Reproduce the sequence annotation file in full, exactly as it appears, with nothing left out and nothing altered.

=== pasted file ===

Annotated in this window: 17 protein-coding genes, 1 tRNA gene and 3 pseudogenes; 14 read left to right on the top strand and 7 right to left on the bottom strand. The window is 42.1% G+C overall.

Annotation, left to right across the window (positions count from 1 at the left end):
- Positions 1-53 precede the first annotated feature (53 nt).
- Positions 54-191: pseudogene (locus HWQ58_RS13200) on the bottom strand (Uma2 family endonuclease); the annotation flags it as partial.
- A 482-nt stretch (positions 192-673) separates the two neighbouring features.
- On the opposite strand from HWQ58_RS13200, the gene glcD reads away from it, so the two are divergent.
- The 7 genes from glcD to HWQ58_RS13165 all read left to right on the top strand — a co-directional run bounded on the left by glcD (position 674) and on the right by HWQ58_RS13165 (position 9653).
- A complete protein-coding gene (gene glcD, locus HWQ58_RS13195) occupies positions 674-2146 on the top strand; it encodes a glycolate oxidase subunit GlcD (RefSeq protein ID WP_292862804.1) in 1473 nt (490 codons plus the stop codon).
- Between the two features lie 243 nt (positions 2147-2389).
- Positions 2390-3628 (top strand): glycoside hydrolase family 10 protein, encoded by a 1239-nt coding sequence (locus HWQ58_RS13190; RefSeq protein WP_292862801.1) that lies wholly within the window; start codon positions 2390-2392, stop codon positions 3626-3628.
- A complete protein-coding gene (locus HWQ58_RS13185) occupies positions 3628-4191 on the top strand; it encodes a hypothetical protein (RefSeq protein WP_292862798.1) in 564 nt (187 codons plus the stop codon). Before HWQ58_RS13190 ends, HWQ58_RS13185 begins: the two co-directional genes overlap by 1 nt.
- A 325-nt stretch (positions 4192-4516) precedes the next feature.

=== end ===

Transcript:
Annotated in this window: 17 protein-coding genes, 1 tRNA gene and 3 pseudogenes; 14 read left to right on the top strand and 7 right to left on the bottom strand. The window is 42.1% G+C overall.

Annotation, left to right across the window (positions count from 1 at the left end):
- Positions 1-53 precede the first annotated feature (53 nt).
- Positions 54-191: pseudogene (locus HWQ58_RS13200) on the bottom strand (Uma2 family endonuclease); the annotation flags it as partial.
- A 482-nt stretch (positions 192-673) separates the two neighbouring features.
- On the opposite strand from HWQ58_RS13200, the gene glcD reads away from it, so the two are divergent.
- The 7 genes from glcD to HWQ58_RS13165 all read left to right on the top strand — a co-directional run bounded on the left by glcD (position 674) and on the right by HWQ58_RS13165 (position 9653).
- A complete protein-coding gene (gene glcD, locus HWQ58_RS13195) occupies positions 674-2146 on the top strand; it encodes a glycolate oxidase subunit GlcD (RefSeq protein ID WP_292862804.1) in 1473 nt (490 codons plus the stop codon).
- Between the two features lie 243 nt (positions 2147-2389).
- Positions 2390-3628 (top strand): glycoside hydrolase family 10 protein, encoded by a 1239-nt coding sequence (locus HWQ58_RS13190; RefSeq protein WP_292862801.1) that lies wholly within the window; start codon positions 2390-2392, stop codon positions 3626-3628.
- A complete protein-coding gene (locus HWQ58_RS13185) occupies positions 3628-4191 on the top strand; it encodes a hypothetical protein (RefSeq protein WP_292862798.1) in 564 nt (187 codons plus the stop codon). Before HWQ58_RS13190 ends, HWQ58_RS13185 begins: the two co-directional genes overlap by 1 nt.
- A 325-nt stretch (positions 4192-4516) precedes the next feature.